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Study opens doors for creating better varieties, with different nutritional values and flavours
THE genome of a species of hot pepper or chilli, Capsicum annuum, has been sequenced. The sequence can now help improve the vegetable which is used for adding a pungent flavour to food. It will allow researchers and breeders to more effectively select traits that people enjoy and benefit from. The sequencing would help development of varieties with different flavour, texture, nutrition and colour. The varieties would also give higher yield and will be more resistant to diseases.
The research was led by Doil Choi, professor of plant science and director of the Plant Genomics and Breeding Institute at Seoul National University, South Korea. The variety sequenced is a domesticated strain of Capsicum annuum found in Morelos, a state in Mexico. This local variety, known as Criolo de Morelos 334, has high resistance to a range of plant pathogens and is widely used in research and breeding programmes. The research team also provided sequences for two more cultivated varieties, Perennial and Dempsey, and for a related habanero pepper species, Capsicum chinense.
The team looked for genetic influences that may underlie the hot pepper’s pungency, ripening process and disease resistance. They found different molecular patterns of ripening in hot pepper and tomato (a related genus). The results show that the pungency of the hot pepper originated through the evolution of new genes by duplicationÃ”Ã‡Ãªof the existingÃ”Ã‡Ãªones and changes in gene expression.
“Like most genome sequencing projects, the pepper genome, especially when compared to genome sequences of relatives (such as tomato and potato) provides some insight into how evolution (either through natural selection or domestication where selection has been guided by humans) has shaped the modern genome of the organism,” says James J Giovannoni, professor at the Boyce Thompson Institute for Plant Research, an independent non-profit affiliated with Cornell University, New York, US. He was part of the study.
“The hot pepper genome sets the stage for further studies using comparative genomics, metabolic engineering and transgenic approaches to unveil the complete pathway of capsaicinoid biosynthesis in capsicum species,” say the researchers in the paper published in Nature Genetics on January 19.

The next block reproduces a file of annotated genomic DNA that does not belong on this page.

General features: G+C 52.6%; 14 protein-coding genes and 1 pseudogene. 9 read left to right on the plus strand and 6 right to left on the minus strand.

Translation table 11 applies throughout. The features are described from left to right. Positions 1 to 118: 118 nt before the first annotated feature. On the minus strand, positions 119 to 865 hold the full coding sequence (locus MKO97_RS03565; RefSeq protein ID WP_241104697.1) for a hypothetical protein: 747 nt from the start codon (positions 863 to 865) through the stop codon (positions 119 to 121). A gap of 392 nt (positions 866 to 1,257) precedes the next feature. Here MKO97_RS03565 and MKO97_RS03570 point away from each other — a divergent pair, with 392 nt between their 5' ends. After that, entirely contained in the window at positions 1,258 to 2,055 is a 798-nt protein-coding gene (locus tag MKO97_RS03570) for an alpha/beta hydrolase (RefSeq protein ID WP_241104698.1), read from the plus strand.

Capsaicinoids are responsible for the pungency in hot pepper and more than 22 of these compounds are already known. Capsaicinoids also have health benefits. They inhibit tumour growth, relieve arthritis-related pain and can be used for suppressing appetite during weight loss programmes.
The researchersÃ”Ã‡Ãªhope that in combination with the recently published tomato and potato genomes, the hot pepper genome will elucidate the evolution, diversification and adaptation of over 3,000 Solanaceae members, a family of flowering plants, which are adapted to a wide range of habitats, from deserts to tropical rainforests.
“The DNA sequence provides chilli pepper breeders a big boost in knowing what genes need to be present in a cultivar to optimise the desired phenotype,” says Paul Bosland from the Chile Pepper Institute, New Mexico State University. He was also part of the study. The availability of the genome sequence of Capsicum annuum will add to the toolbox of genomics-assisted breeders.
“Initially, the direct benefit of this finding will be for the pepper research community, followed directly by plant breeding companies. The consumer will benefit in five to 10 years, with the release of new improved cultivars which were not possible to breed without extensive knowledge about the genome structure and available genetic diversity,” says Richard Finkers, a plant breeding expert with Wageningen UR, a university and a research centre in the Netherlands.
Pepper is a rich source of vitamins, nutrients and natural colouring agents used extensively in cosmetics and pharmaceuticals. The annual global production of hot pepper is worth $14.4 billion.
According to United Nations Food and Agriculture Organization, the top 20 pepperÃ”Ã‡Ãªproducing countries grew 33.3 million tonnes of hot pepperÃ”Ã‡Ãªin 2011. In the last decade, production of hot pepper in the world has increased by 40 per cent.
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